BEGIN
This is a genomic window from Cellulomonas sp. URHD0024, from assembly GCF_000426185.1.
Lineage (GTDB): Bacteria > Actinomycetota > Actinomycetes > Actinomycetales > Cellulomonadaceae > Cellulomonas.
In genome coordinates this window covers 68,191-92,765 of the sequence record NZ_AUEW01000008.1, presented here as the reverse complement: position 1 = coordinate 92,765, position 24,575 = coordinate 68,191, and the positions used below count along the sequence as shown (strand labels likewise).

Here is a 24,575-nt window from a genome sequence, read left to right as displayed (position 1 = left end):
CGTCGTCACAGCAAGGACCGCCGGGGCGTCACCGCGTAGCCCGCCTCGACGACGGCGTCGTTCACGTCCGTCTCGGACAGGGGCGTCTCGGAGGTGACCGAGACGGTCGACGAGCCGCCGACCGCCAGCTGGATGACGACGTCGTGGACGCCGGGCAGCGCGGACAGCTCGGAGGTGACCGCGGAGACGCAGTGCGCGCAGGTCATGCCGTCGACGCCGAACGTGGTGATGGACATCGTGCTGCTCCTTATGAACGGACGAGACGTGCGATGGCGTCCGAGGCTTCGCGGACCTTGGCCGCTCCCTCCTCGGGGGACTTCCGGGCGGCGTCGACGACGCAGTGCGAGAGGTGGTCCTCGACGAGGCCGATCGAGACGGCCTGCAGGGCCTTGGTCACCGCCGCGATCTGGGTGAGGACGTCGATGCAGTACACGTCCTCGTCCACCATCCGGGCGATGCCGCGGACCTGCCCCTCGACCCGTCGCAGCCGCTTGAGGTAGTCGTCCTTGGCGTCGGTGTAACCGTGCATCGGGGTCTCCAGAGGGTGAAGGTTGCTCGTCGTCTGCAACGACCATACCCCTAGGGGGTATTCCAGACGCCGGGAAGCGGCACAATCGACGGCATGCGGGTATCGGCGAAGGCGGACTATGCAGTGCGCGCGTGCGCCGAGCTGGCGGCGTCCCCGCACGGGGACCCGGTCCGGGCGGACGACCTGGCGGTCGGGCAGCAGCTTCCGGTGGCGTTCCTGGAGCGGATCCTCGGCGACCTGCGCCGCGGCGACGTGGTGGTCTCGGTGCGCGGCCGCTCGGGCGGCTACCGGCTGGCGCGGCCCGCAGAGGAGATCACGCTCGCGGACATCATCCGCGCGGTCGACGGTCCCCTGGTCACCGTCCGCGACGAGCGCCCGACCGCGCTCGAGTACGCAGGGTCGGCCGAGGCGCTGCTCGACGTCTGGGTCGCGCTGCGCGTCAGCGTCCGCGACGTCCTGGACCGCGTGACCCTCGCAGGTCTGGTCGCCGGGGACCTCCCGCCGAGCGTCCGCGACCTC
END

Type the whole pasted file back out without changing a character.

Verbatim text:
This is a genomic window from Cellulomonas sp. URHD0024, from assembly GCF_000426185.1.
Lineage (GTDB): Bacteria > Actinomycetota > Actinomycetes > Actinomycetales > Cellulomonadaceae > Cellulomonas.
In genome coordinates this window covers 68,191-92,765 of the sequence record NZ_AUEW01000008.1, presented here as the reverse complement: position 1 = coordinate 92,765, position 24,575 = coordinate 68,191, and the positions used below count along the sequence as shown (strand labels likewise).

Here is a 24,575-nt window from a genome sequence, read left to right as displayed (position 1 = left end):
CGTCGTCACAGCAAGGACCGCCGGGGCGTCACCGCGTAGCCCGCCTCGACGACGGCGTCGTTCACGTCCGTCTCGGACAGGGGCGTCTCGGAGGTGACCGAGACGGTCGACGAGCCGCCGACCGCCAGCTGGATGACGACGTCGTGGACGCCGGGCAGCGCGGACAGCTCGGAGGTGACCGCGGAGACGCAGTGCGCGCAGGTCATGCCGTCGACGCCGAACGTGGTGATGGACATCGTGCTGCTCCTTATGAACGGACGAGACGTGCGATGGCGTCCGAGGCTTCGCGGACCTTGGCCGCTCCCTCCTCGGGGGACTTCCGGGCGGCGTCGACGACGCAGTGCGAGAGGTGGTCCTCGACGAGGCCGATCGAGACGGCCTGCAGGGCCTTGGTCACCGCCGCGATCTGGGTGAGGACGTCGATGCAGTACACGTCCTCGTCCACCATCCGGGCGATGCCGCGGACCTGCCCCTCGACCCGTCGCAGCCGCTTGAGGTAGTCGTCCTTGGCGTCGGTGTAACCGTGCATCGGGGTCTCCAGAGGGTGAAGGTTGCTCGTCGTCTGCAACGACCATACCCCTAGGGGGTATTCCAGACGCCGGGAAGCGGCACAATCGACGGCATGCGGGTATCGGCGAAGGCGGACTATGCAGTGCGCGCGTGCGCCGAGCTGGCGGCGTCCCCGCACGGGGACCCGGTCCGGGCGGACGACCTGGCGGTCGGGCAGCAGCTTCCGGTGGCGTTCCTGGAGCGGATCCTCGGCGACCTGCGCCGCGGCGACGTGGTGGTCTCGGTGCGCGGCCGCTCGGGCGGCTACCGGCTGGCGCGGCCCGCAGAGGAGATCACGCTCGCGGACATCATCCGCGCGGTCGACGGTCCCCTGGTCACCGTCCGCGACGAGCGCCCGACCGCGCTCGAGTACGCAGGGTCGGCCGAGGCGCTGCTCGACGTCTGGGTCGCGCTGCGCGTCAGCGTCCGCGACGTCCTGGACCGCGTGACCCTCGCAGGTCTGGTCGCCGGGGACCTCCCGCCGAGCGTCCGCGACCTC